Where it's based: U.S. headquarters are in Scottsdale, Ariz.; European headquarters are in Ulm, Germany
When it was founded: 2005
Why it's Fierce: Can a small startup fundamentally change the way base stations are designed? Ubidyne is well on its way to doing just that through active antenna technology--an offering that has the power to dramatically reduce both capital and operational expenses for operators while maximizing bandwidth and helping to save the environment.
Ubidyne is a mini-Qualcomm of sorts. In the late 1980s, Qualcomm convinced the industry that CDMA could be applied to mobile networks after many engineers said it would never work. As Ubidyne operated in stealth mode in 2007, it too faced many naysayers who claimed active antenna technology wouldn't work.
Today, the industry agrees that active antennas are the future of mobile radio. Vodafone and Verizon Wireless want the technology in their base stations, and three major OEMs--Alcatel-Lucent, Nokia Siemens Networks and ZTE--are incorporating it. More likely will follow as Vodafone, which helped Ubidyne create specs and push the design, requires its vendors to incorporate Ubidyne's uB900 active antenna system in their products.
So how does Ubidyne's system dramatically change the economics of the mobile industry? Ubidyne has developed its own application-specific integrated circuit that allows its active antenna system to function without bulky coaxial feeder cables and the remote electrical tilt assemblies and additional amplifiers on antenna towers and masts. The result: a technology that significantly reduces energy consumption while improving radio performance, deployment flexibility, coverage and network capacity.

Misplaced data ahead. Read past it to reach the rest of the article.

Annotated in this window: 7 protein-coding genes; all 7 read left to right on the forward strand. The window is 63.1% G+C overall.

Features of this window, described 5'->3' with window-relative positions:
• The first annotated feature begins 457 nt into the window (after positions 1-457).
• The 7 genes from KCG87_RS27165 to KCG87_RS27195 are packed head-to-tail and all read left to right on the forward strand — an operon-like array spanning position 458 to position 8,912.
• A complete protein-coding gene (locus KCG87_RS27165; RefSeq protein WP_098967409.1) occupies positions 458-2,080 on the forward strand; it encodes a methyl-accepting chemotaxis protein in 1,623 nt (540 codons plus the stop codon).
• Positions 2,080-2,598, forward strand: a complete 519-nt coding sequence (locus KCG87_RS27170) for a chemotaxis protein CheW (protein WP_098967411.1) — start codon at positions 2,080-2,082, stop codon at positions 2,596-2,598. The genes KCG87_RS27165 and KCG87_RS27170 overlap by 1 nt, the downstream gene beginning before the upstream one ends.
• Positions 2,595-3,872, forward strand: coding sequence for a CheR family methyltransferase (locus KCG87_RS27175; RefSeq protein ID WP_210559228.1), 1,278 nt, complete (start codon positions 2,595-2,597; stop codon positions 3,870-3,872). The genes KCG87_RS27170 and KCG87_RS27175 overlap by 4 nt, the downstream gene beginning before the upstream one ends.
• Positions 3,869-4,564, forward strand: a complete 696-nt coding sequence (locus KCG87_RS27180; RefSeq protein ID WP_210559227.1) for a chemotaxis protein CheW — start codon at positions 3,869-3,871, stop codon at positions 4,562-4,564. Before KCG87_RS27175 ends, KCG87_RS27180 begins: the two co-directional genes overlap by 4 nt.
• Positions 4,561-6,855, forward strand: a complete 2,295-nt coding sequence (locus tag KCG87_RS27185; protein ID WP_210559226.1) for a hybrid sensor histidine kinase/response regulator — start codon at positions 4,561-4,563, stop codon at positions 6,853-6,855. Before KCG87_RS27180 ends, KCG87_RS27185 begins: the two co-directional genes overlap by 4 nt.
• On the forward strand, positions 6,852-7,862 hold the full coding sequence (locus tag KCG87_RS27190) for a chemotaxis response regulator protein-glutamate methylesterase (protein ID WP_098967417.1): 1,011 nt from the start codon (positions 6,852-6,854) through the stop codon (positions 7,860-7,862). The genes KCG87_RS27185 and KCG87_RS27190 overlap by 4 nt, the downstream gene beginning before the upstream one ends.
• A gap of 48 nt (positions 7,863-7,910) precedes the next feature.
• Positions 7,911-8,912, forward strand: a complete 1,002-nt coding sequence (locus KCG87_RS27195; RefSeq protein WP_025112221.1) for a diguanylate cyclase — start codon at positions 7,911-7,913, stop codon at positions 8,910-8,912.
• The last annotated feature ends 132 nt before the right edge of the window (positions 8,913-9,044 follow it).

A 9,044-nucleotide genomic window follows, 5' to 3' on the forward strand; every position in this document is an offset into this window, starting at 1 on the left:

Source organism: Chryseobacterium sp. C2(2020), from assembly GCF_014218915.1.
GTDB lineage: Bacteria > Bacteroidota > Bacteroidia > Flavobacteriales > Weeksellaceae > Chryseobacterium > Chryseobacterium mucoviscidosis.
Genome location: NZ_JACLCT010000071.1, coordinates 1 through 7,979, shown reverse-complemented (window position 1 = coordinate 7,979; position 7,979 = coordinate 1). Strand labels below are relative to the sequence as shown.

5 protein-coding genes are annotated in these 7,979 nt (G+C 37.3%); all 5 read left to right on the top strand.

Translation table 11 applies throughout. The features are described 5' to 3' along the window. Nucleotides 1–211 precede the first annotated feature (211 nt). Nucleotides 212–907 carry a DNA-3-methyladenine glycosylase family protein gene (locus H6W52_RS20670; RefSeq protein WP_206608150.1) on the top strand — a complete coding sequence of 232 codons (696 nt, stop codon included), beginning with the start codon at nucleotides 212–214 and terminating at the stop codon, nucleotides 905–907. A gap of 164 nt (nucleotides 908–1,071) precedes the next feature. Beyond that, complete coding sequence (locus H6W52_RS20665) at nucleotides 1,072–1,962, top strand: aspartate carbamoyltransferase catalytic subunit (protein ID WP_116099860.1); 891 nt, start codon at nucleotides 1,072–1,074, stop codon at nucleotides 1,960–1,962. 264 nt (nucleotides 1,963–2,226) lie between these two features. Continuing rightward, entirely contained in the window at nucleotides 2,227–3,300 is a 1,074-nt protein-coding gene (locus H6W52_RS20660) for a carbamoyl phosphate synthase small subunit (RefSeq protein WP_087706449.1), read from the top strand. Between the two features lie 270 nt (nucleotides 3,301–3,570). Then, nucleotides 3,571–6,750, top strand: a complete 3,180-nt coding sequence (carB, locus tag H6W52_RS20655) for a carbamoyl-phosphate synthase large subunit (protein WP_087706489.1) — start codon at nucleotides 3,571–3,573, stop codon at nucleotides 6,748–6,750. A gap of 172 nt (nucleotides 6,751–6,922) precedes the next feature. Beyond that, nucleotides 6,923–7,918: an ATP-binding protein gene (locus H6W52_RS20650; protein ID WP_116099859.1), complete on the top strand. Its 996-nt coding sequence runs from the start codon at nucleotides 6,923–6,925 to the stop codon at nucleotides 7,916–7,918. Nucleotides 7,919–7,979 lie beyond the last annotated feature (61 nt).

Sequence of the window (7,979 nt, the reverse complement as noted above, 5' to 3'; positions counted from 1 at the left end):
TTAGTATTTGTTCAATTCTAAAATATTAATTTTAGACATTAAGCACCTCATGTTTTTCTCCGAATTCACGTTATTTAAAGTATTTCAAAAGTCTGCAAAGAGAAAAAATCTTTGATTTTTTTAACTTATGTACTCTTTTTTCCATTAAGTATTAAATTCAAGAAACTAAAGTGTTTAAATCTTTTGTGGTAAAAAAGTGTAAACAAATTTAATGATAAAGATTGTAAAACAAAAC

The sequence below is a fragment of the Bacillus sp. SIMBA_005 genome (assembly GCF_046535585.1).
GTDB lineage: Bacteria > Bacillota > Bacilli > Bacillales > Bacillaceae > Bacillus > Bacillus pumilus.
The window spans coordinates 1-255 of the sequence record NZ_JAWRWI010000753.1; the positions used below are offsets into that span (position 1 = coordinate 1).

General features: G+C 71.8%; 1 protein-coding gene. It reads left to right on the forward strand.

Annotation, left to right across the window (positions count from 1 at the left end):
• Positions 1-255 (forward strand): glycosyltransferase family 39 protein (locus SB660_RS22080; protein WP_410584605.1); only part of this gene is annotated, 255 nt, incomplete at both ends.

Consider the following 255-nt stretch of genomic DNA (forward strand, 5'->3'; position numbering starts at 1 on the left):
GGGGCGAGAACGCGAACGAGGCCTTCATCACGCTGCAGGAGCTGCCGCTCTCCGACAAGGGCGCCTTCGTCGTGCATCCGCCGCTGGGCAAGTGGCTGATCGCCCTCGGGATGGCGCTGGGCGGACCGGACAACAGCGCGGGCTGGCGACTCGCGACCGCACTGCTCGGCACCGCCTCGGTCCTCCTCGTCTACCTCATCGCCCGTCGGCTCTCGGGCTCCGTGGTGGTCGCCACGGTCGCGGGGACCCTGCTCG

Active antennas use closely attached amplifiers to receive signals before they travel along a transmission line, where signals are typically plagued with interference. According to Ubidyne CEO Kent Hawk, half the signal is typically lost when it travels through the coax. All an active antenna base station needs is a fiber-optic cable and a DC power cable, and GSM, UMTS, HSPA and LTE can all be incorporated in the same box that is mountable on a wall.
What's next: Vodafone is requiring the use of the technology, which in Europe will be initially deployed in the 900 MHz refarmed band. Verizon will be incorporating the technology for its 700 MHz LTE deployment. The kicker: Hawk said capex will be slashed by one third, while operating costs can be reduced by half. Volume production of active antenna base stations is slated for the end of this year, with volume shipments coming in the second quarter of 2011.